Open source has some of the greatest tools, which continues to prove that you don’t have to lock-down the code behind guarded walls to make a better product. Some popular open source products that don’t have any match in the closed source world include Firefox, Chromium, VLC, Blender, Android, one gem that is, surprisingly, less known but extremely powerful when it comes to creating a work of art.
It’s called Krita!
Krita is a free and open source digital sketching and painting application developed by the KDE community – one of the most prolific open source communities.
I reached out to the founder of the Krita Foundation and lead developer of the software, Boudewijn Rempt, to hear from the horse’s mouth what Krita really is and who its target audience is.
He told me, “Krita is first and foremost an application for creating images from scratch. It’s a digital painting application — and our audience are illustrators, comic book artists, matte painters, concept artists — in short, everyone with an itch to sketch, draw and paint.”
Recently, the ATI (Art and Technology of Image) department at University Paris 8 decided to quit Adobe Photoshop and switch to Krita. I have seen some work done by Krita artists and it’s immensely impressive. Those works tell the story themselves: that in the hands of a professional Krita can beat any commercial application.
However, I wonder who is Krita competing with? When asked about the competitor, Rempt said, “There are a bunch of applications that are used for what we think Krita is the best choice for. Lots of people paint with Photoshop, but Krita tries to offer a better, more productive workflow. Many people use Corel Painter, but Krita tries to be more predictable when painting, instead of having random, weird physics simulations. Also, we try to do our best to not lose your work on saving, which is a major complaint we get about Painter. PaintTool Sai, Manga Studio and OpenCanvas are sort of in the same business, but we offer color management, high bit depth images and way more tools. Whatever people use, it’s cool! But in my experience, people _love_ Krita when they give it a try!”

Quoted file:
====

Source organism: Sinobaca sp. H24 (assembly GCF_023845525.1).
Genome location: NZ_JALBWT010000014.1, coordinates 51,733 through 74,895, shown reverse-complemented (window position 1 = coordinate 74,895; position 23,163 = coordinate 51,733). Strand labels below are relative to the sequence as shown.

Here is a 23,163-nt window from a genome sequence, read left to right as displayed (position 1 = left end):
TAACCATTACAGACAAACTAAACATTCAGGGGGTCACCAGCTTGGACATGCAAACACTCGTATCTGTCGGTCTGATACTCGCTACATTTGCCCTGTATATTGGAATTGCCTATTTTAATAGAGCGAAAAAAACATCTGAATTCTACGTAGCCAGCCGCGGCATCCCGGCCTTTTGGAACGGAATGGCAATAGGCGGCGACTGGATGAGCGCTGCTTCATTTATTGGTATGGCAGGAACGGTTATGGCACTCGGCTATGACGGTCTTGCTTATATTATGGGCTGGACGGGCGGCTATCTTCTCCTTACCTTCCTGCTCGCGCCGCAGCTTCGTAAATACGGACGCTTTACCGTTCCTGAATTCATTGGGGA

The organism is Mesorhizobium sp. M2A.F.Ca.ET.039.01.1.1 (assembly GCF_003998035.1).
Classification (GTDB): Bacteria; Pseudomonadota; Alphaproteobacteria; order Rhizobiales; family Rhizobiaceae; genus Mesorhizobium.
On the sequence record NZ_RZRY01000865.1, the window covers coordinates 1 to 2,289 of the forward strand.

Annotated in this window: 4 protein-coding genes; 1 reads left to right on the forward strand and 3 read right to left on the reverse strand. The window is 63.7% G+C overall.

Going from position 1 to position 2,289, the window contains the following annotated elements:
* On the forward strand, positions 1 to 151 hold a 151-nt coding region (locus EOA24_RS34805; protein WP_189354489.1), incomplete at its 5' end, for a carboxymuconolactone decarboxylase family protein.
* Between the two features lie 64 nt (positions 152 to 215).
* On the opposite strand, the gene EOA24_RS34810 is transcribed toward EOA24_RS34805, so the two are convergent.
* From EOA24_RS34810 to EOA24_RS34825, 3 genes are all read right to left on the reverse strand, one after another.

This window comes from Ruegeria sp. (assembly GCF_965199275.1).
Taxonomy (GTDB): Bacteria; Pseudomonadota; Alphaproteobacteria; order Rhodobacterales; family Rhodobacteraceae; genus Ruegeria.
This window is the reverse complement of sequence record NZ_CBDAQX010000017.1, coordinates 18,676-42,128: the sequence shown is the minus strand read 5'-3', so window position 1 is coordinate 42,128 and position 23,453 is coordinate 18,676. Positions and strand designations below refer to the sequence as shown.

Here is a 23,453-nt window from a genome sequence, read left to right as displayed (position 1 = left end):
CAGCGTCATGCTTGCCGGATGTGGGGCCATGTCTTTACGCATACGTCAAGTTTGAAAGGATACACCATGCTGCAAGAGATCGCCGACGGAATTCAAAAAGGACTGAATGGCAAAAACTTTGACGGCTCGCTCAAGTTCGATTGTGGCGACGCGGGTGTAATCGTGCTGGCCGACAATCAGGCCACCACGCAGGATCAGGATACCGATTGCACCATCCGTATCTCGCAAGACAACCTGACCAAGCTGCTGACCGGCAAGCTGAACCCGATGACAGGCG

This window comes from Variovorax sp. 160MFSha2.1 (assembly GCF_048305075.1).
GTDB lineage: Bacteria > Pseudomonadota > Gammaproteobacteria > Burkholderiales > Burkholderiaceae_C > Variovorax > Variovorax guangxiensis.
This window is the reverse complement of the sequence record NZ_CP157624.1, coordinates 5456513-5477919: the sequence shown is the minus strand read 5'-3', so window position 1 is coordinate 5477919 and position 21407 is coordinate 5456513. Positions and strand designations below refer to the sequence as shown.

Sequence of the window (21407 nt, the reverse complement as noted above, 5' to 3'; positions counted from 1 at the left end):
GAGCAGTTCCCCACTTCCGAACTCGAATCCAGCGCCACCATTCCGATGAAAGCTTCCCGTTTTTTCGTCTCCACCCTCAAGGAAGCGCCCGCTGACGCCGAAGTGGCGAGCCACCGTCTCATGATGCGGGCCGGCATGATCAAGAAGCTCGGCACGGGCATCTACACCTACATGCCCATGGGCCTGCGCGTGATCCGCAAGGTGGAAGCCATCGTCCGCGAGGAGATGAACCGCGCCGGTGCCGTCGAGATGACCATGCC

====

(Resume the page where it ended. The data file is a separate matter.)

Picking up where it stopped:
I agree with his statement. I am a heavy GIMP user on my Linux boxes and Photoshop on Mac, but after using the latest version of Krita, which was announced yesterday, I am tempted to give it a try.
The new version comes with many new features including support for loading and showing multiple images in one window, and viewing any given image in multiple views and windows. It also fully integrates the G’Mic set of image manipulation tools, enabling artists to, for instance, greatly speed-up their workflow. If you are a fan of HDR then Krita, you’ll be happy to learn that support for painting in HDR mode got greatly extended in the new version, making it a true creative tool.
Many of these new features were financially supported by the successful crowdfunding campaign they ran on Kickstarter. Talking about the financial status, Rempt told me, “We get money through: selling training DVD’s, the Krita development fund, selling Krita on Steam, one-off donations, support subscriptions, selling merchandise, sponsorship and so on. And kickstarter, of course. We’re not quite at the stage where we can pay for both me and Dmitry [Kazakov ] full-time, and Dmitry comes first, but we’re growing and getting there.”
If you are an artist looking for a tool to put a digital brush and canvas in your hands give Krita a try. If you are someone like me, who once in a while needs to edit images or create some art give Krita a try — it won’t leave a hole in your pocket. Just grab Krita and see what visual magic you can create.